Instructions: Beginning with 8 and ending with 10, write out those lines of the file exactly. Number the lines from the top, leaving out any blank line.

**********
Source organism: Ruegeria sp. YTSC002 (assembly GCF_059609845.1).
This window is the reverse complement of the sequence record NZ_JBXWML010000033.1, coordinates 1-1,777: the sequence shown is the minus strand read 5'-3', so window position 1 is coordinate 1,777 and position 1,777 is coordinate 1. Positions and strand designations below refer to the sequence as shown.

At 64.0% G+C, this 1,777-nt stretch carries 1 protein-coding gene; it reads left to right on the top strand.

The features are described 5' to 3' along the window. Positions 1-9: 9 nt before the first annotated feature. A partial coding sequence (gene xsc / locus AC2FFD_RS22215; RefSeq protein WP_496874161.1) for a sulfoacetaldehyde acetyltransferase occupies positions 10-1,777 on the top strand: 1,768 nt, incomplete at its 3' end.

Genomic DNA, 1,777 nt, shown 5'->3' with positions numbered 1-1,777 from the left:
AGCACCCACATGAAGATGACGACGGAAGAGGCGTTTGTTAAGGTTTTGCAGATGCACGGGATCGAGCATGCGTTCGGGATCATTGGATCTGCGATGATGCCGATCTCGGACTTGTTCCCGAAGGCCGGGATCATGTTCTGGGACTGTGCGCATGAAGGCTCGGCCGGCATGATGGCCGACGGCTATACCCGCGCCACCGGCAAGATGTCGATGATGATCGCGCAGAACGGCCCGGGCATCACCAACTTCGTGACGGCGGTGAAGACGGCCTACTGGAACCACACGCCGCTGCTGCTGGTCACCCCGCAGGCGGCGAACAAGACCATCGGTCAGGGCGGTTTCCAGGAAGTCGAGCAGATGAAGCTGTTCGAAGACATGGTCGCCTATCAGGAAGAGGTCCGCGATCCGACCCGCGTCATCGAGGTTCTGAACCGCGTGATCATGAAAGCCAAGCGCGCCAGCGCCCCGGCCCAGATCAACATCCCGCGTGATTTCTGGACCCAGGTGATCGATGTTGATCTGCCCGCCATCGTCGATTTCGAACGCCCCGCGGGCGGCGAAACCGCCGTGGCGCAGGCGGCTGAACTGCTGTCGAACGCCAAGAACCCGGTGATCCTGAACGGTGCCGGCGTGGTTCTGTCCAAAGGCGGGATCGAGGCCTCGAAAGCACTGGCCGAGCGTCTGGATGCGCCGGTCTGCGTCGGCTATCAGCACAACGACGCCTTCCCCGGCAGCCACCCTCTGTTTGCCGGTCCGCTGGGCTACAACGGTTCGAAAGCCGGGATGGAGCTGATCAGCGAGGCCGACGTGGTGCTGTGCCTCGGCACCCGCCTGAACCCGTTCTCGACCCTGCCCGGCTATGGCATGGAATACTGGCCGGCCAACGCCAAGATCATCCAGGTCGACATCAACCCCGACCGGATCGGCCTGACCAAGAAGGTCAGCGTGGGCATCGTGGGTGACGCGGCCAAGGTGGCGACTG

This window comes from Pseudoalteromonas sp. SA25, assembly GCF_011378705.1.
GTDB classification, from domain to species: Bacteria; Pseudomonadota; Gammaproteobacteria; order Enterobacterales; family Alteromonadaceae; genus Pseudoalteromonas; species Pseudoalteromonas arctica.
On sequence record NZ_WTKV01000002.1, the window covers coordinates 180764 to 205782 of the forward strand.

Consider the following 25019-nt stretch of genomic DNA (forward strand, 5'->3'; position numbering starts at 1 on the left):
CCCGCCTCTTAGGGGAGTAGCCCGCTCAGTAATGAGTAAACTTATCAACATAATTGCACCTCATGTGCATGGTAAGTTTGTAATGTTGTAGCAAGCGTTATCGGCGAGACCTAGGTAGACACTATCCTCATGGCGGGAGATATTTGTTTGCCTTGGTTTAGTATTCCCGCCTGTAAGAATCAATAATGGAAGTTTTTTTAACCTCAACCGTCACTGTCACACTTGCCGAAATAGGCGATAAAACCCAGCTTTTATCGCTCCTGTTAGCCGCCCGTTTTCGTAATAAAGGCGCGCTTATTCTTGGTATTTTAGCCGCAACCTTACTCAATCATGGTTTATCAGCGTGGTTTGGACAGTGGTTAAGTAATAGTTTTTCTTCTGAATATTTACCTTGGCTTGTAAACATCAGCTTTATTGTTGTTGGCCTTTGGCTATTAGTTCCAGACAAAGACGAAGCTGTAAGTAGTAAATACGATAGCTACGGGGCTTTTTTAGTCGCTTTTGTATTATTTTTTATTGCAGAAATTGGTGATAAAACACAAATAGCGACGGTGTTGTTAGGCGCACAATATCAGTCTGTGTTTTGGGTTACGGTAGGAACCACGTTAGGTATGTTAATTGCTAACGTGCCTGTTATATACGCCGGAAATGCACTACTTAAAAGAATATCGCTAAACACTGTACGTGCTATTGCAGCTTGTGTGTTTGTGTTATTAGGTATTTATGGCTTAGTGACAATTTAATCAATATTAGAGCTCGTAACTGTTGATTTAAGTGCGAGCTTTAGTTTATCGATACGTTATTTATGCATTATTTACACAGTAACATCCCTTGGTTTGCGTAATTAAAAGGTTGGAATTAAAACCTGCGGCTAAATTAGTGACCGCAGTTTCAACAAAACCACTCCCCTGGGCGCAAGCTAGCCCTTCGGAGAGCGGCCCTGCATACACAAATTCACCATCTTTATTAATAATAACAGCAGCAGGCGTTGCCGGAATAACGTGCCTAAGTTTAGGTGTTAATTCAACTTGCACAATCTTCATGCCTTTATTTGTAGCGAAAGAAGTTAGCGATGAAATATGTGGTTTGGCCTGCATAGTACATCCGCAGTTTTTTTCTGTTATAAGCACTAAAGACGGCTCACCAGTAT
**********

GTDB classification, from domain to species: Bacteria; Pseudomonadota; Gammaproteobacteria; order Enterobacterales; family Alteromonadaceae; genus Pseudoalteromonas; species Pseudoalteromonas arctica.
On sequence record NZ_WTKV01000002.1, the window covers coordinates 180764 to 205782 of the forward strand.

Consider the following 25019-nt stretch of genomic DNA (forward strand, 5'->3'; position numbering starts at 1 on the left):